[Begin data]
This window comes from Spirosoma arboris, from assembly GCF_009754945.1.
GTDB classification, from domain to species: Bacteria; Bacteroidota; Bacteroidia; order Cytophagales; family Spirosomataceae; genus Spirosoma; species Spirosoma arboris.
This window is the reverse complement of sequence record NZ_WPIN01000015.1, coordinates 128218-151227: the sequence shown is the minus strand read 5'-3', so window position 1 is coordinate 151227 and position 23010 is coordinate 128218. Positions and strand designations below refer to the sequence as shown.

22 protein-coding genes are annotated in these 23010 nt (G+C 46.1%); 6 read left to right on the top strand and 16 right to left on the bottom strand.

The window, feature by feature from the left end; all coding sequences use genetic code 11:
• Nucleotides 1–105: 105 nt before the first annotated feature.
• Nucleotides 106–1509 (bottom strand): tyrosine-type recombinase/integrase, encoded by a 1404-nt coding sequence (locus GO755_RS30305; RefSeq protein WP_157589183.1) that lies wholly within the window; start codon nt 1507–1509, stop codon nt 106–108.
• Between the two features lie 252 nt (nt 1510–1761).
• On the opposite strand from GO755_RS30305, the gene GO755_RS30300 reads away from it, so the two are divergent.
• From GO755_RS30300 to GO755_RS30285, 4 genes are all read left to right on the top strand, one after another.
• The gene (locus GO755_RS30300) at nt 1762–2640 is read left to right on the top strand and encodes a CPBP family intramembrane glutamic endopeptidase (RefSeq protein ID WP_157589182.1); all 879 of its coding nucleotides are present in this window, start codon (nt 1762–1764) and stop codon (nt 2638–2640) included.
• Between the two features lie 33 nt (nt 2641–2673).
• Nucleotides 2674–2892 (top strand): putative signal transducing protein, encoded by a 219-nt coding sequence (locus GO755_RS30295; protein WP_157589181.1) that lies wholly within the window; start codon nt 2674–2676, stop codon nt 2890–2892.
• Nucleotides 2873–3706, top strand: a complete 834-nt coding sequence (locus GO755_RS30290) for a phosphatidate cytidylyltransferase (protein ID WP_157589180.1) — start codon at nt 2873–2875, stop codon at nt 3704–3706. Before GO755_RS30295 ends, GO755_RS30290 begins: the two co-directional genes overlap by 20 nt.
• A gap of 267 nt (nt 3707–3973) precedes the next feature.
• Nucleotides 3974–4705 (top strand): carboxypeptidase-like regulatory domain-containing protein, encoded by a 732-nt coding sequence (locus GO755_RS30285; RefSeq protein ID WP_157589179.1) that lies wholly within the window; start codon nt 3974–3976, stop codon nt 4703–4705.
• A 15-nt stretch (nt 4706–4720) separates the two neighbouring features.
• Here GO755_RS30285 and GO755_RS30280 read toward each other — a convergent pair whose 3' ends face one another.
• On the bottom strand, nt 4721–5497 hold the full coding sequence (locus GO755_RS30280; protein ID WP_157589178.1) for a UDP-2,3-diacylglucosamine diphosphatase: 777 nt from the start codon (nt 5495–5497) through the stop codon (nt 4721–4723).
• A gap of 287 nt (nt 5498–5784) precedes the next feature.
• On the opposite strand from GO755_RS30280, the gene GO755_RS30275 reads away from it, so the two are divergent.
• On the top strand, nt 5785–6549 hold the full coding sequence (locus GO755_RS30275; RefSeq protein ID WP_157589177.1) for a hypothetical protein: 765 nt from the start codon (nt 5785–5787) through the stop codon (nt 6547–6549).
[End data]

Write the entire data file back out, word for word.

This window comes from Spirosoma arboris, from assembly GCF_009754945.1.
GTDB classification, from domain to species: Bacteria; Bacteroidota; Bacteroidia; order Cytophagales; family Spirosomataceae; genus Spirosoma; species Spirosoma arboris.
This window is the reverse complement of sequence record NZ_WPIN01000015.1, coordinates 128218-151227: the sequence shown is the minus strand read 5'-3', so window position 1 is coordinate 151227 and position 23010 is coordinate 128218. Positions and strand designations below refer to the sequence as shown.

22 protein-coding genes are annotated in these 23010 nt (G+C 46.1%); 6 read left to right on the top strand and 16 right to left on the bottom strand.

The window, feature by feature from the left end; all coding sequences use genetic code 11:
• Nucleotides 1–105: 105 nt before the first annotated feature.
• Nucleotides 106–1509 (bottom strand): tyrosine-type recombinase/integrase, encoded by a 1404-nt coding sequence (locus GO755_RS30305; RefSeq protein WP_157589183.1) that lies wholly within the window; start codon nt 1507–1509, stop codon nt 106–108.
• Between the two features lie 252 nt (nt 1510–1761).
• On the opposite strand from GO755_RS30305, the gene GO755_RS30300 reads away from it, so the two are divergent.
• From GO755_RS30300 to GO755_RS30285, 4 genes are all read left to right on the top strand, one after another.
• The gene (locus GO755_RS30300) at nt 1762–2640 is read left to right on the top strand and encodes a CPBP family intramembrane glutamic endopeptidase (RefSeq protein ID WP_157589182.1); all 879 of its coding nucleotides are present in this window, start codon (nt 1762–1764) and stop codon (nt 2638–2640) included.
• Between the two features lie 33 nt (nt 2641–2673).
• Nucleotides 2674–2892 (top strand): putative signal transducing protein, encoded by a 219-nt coding sequence (locus GO755_RS30295; protein WP_157589181.1) that lies wholly within the window; start codon nt 2674–2676, stop codon nt 2890–2892.
• Nucleotides 2873–3706, top strand: a complete 834-nt coding sequence (locus GO755_RS30290) for a phosphatidate cytidylyltransferase (protein ID WP_157589180.1) — start codon at nt 2873–2875, stop codon at nt 3704–3706. Before GO755_RS30295 ends, GO755_RS30290 begins: the two co-directional genes overlap by 20 nt.
• A gap of 267 nt (nt 3707–3973) precedes the next feature.
• Nucleotides 3974–4705 (top strand): carboxypeptidase-like regulatory domain-containing protein, encoded by a 732-nt coding sequence (locus GO755_RS30285; RefSeq protein ID WP_157589179.1) that lies wholly within the window; start codon nt 3974–3976, stop codon nt 4703–4705.
• A 15-nt stretch (nt 4706–4720) separates the two neighbouring features.
• Here GO755_RS30285 and GO755_RS30280 read toward each other — a convergent pair whose 3' ends face one another.
• On the bottom strand, nt 4721–5497 hold the full coding sequence (locus GO755_RS30280; protein ID WP_157589178.1) for a UDP-2,3-diacylglucosamine diphosphatase: 777 nt from the start codon (nt 5495–5497) through the stop codon (nt 4721–4723).
• A gap of 287 nt (nt 5498–5784) precedes the next feature.
• On the opposite strand from GO755_RS30280, the gene GO755_RS30275 reads away from it, so the two are divergent.
• On the top strand, nt 5785–6549 hold the full coding sequence (locus GO755_RS30275; RefSeq protein ID WP_157589177.1) for a hypothetical protein: 765 nt from the start codon (nt 5785–5787) through the stop codon (nt 6547–6549).